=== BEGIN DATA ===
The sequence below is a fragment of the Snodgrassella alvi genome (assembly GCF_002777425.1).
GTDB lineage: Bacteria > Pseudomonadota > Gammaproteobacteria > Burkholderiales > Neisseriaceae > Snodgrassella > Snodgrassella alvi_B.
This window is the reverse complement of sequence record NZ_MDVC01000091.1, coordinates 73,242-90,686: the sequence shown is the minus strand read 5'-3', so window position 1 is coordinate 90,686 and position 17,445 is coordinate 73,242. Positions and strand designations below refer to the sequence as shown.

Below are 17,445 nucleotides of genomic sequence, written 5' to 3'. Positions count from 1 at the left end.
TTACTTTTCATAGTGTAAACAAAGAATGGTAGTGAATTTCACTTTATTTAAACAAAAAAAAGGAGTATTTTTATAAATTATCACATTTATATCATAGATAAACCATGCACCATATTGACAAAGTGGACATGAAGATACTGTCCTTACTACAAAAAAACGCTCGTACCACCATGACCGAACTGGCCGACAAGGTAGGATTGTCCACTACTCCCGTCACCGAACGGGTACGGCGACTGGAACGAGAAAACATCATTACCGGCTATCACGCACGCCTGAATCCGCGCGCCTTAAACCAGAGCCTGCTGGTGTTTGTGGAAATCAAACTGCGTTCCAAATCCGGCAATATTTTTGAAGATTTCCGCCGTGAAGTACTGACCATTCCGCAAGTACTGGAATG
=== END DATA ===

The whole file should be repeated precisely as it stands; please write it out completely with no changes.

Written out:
The sequence below is a fragment of the Snodgrassella alvi genome (assembly GCF_002777425.1).
GTDB lineage: Bacteria > Pseudomonadota > Gammaproteobacteria > Burkholderiales > Neisseriaceae > Snodgrassella > Snodgrassella alvi_B.
This window is the reverse complement of sequence record NZ_MDVC01000091.1, coordinates 73,242-90,686: the sequence shown is the minus strand read 5'-3', so window position 1 is coordinate 90,686 and position 17,445 is coordinate 73,242. Positions and strand designations below refer to the sequence as shown.

Below are 17,445 nucleotides of genomic sequence, written 5' to 3'. Positions count from 1 at the left end.
TTACTTTTCATAGTGTAAACAAAGAATGGTAGTGAATTTCACTTTATTTAAACAAAAAAAAGGAGTATTTTTATAAATTATCACATTTATATCATAGATAAACCATGCACCATATTGACAAAGTGGACATGAAGATACTGTCCTTACTACAAAAAAACGCTCGTACCACCATGACCGAACTGGCCGACAAGGTAGGATTGTCCACTACTCCCGTCACCGAACGGGTACGGCGACTGGAACGAGAAAACATCATTACCGGCTATCACGCACGCCTGAATCCGCGCGCCTTAAACCAGAGCCTGCTGGTGTTTGTGGAAATCAAACTGCGTTCCAAATCCGGCAATATTTTTGAAGATTTCCGCCGTGAAGTACTGACCATTCCGCAAGTACTGGAATG